For a 768-bit RSA modulus 2 gigabytes of RAM per core works nicely, half of it still works too but is noticeably less efficient. For 1024 bits, 2 gigabytes of RAM per core would cut it too closely, but memories of 32 or 64 gigabytes per multi-core or multi-threaded processor (or even per mainboard) would work. These estimates take into account current processor and memory access speeds and are based on the fact that memory requirements grow roughly with the square root of the sieving time.
With a current desktop processor, 32 GiB is possible, giving 8 GiB per core, or 4 GiB per hyper-thread.

Last fiddled with by Dubslow on 2012-07-24 at 02:14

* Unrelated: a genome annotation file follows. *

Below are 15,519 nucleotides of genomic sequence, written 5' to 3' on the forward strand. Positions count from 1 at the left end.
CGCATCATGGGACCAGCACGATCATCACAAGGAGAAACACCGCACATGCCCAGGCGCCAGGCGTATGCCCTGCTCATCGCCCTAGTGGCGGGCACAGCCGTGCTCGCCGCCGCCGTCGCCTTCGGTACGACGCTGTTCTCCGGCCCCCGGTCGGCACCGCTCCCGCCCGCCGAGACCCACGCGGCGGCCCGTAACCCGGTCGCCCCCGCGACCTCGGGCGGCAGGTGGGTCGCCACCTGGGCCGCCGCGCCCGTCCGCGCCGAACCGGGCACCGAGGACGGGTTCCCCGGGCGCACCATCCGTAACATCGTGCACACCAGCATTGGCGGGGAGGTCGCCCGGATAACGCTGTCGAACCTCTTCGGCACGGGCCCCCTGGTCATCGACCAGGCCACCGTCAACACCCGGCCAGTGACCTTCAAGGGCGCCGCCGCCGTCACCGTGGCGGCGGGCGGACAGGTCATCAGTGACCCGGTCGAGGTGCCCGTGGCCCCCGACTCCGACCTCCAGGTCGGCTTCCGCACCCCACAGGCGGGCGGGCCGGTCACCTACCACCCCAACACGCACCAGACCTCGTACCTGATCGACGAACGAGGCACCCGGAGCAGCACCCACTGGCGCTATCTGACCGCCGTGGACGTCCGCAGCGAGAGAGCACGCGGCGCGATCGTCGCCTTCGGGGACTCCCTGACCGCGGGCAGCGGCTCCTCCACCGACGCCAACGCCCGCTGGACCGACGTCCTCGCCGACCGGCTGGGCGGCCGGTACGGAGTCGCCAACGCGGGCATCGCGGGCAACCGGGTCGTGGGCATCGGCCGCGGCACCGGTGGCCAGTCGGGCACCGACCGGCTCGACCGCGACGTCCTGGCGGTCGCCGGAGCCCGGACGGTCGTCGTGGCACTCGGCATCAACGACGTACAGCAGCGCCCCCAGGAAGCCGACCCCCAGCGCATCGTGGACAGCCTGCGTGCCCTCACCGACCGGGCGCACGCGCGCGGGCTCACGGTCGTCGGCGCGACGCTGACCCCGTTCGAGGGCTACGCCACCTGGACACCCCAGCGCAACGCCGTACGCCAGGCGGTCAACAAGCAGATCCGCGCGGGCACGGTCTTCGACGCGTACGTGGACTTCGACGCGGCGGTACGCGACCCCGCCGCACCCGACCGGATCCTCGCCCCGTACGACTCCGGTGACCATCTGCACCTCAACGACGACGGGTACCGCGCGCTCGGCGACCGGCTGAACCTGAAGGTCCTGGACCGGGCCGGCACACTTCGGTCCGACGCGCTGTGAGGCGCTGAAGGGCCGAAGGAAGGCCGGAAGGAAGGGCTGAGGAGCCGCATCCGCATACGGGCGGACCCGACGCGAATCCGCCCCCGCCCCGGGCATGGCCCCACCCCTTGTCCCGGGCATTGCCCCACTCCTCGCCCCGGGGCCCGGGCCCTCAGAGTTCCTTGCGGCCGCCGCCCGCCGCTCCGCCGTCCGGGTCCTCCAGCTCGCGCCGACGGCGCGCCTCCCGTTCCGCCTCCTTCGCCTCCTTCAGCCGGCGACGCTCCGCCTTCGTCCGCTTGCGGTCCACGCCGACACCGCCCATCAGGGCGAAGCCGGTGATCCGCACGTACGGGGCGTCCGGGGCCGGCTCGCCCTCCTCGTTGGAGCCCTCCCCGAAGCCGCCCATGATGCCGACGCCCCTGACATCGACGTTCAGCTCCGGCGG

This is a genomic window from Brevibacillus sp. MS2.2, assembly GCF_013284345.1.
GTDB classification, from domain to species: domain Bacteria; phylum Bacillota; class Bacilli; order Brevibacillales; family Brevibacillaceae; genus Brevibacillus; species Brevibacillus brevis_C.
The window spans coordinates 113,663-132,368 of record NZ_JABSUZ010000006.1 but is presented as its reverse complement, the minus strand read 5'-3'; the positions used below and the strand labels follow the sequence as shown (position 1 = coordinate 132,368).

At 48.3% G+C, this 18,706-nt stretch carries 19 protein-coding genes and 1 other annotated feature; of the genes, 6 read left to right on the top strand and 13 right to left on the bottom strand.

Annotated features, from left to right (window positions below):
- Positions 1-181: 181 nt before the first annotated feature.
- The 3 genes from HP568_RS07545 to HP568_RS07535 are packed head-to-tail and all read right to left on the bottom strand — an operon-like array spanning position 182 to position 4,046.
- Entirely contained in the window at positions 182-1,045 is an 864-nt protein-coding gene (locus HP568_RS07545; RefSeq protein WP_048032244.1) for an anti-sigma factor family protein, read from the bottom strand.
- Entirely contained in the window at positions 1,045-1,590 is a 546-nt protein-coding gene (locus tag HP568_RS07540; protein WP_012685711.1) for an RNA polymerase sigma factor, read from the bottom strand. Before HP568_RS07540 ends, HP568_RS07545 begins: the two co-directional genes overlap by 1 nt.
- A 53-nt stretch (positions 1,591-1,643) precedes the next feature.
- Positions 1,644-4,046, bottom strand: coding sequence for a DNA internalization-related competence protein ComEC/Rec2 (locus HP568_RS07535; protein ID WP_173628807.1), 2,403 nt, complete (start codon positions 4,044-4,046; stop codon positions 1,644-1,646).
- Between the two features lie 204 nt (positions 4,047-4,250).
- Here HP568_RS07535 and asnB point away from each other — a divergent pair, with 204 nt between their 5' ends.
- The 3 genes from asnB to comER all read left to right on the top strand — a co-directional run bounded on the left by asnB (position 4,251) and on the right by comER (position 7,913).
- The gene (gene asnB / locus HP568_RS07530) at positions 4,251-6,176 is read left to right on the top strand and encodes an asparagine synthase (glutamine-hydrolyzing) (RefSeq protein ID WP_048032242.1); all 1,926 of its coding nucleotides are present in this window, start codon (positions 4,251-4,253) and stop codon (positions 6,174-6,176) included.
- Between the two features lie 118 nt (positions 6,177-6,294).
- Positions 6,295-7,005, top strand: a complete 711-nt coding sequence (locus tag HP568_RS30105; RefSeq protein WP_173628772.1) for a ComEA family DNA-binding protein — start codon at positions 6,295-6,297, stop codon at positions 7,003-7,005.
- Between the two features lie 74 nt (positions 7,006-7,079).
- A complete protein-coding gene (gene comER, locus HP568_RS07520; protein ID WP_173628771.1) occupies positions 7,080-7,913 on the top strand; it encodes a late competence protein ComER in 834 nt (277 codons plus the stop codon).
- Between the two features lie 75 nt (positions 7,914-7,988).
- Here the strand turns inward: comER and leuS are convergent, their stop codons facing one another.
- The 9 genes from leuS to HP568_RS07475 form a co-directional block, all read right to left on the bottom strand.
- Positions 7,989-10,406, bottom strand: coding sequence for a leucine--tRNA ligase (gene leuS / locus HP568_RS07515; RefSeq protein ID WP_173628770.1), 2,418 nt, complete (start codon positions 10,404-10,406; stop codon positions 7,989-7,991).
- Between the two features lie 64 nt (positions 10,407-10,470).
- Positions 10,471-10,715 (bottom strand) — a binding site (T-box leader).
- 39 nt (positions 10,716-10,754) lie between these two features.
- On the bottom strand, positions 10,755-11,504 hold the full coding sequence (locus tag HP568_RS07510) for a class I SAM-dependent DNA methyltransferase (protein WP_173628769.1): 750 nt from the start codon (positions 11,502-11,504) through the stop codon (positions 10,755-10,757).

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Old 2012-07-24, 02:30   #3
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Quote:
Or "Operation Kibibit" )
That sounds pretty cool!
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Old 2012-07-24, 02:34   #4
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Just a thought: The impossible is impossible until it is done.

We're not saying that the task is efficient, given that in five years our cell phones will be more powerful than our computers today, but we are saying it might be fun to try.

This forum has a lot of resources. If we all kick in a core we could do something interesting. Or not. But the learning will be valuable.

We are particularly interested in the discussion of how to attack the challenge.

We have some pretty smart people here. Why don't you all start chatting here and those of us who are less developed intellectually can listen in and learn.

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Old 2012-07-24, 02:45   #5